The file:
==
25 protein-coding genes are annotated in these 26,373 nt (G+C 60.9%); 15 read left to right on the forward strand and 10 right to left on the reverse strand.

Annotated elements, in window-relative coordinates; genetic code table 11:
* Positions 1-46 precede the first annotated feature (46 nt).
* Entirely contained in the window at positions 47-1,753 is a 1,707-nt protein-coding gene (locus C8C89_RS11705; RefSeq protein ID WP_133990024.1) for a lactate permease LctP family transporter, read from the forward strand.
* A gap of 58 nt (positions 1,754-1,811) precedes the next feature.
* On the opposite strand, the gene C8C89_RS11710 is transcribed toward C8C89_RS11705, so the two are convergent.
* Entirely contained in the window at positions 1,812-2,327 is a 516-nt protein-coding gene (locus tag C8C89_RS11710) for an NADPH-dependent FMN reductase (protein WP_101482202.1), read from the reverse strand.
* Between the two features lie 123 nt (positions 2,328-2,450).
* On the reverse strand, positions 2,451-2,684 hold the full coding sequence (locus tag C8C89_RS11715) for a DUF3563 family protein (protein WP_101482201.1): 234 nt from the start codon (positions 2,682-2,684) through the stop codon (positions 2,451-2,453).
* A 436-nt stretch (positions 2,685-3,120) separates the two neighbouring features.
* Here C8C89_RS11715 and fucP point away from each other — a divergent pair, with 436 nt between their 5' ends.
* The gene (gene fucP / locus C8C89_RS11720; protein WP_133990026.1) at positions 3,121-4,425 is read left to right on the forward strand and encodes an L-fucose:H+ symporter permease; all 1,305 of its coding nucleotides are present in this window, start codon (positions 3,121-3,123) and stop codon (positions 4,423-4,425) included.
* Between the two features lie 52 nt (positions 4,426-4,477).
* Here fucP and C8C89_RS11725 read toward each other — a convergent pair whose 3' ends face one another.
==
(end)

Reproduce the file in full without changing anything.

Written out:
25 protein-coding genes are annotated in these 26,373 nt (G+C 60.9%); 15 read left to right on the forward strand and 10 right to left on the reverse strand.

Annotated elements, in window-relative coordinates; genetic code table 11:
* Positions 1-46 precede the first annotated feature (46 nt).
* Entirely contained in the window at positions 47-1,753 is a 1,707-nt protein-coding gene (locus C8C89_RS11705; RefSeq protein ID WP_133990024.1) for a lactate permease LctP family transporter, read from the forward strand.
* A gap of 58 nt (positions 1,754-1,811) precedes the next feature.
* On the opposite strand, the gene C8C89_RS11710 is transcribed toward C8C89_RS11705, so the two are convergent.
* Entirely contained in the window at positions 1,812-2,327 is a 516-nt protein-coding gene (locus tag C8C89_RS11710) for an NADPH-dependent FMN reductase (protein WP_101482202.1), read from the reverse strand.
* Between the two features lie 123 nt (positions 2,328-2,450).
* On the reverse strand, positions 2,451-2,684 hold the full coding sequence (locus tag C8C89_RS11715) for a DUF3563 family protein (protein WP_101482201.1): 234 nt from the start codon (positions 2,682-2,684) through the stop codon (positions 2,451-2,453).
* A 436-nt stretch (positions 2,685-3,120) separates the two neighbouring features.
* Here C8C89_RS11715 and fucP point away from each other — a divergent pair, with 436 nt between their 5' ends.
* The gene (gene fucP / locus C8C89_RS11720; protein WP_133990026.1) at positions 3,121-4,425 is read left to right on the forward strand and encodes an L-fucose:H+ symporter permease; all 1,305 of its coding nucleotides are present in this window, start codon (positions 3,121-3,123) and stop codon (positions 4,423-4,425) included.
* Between the two features lie 52 nt (positions 4,426-4,477).
* Here fucP and C8C89_RS11725 read toward each other — a convergent pair whose 3' ends face one another.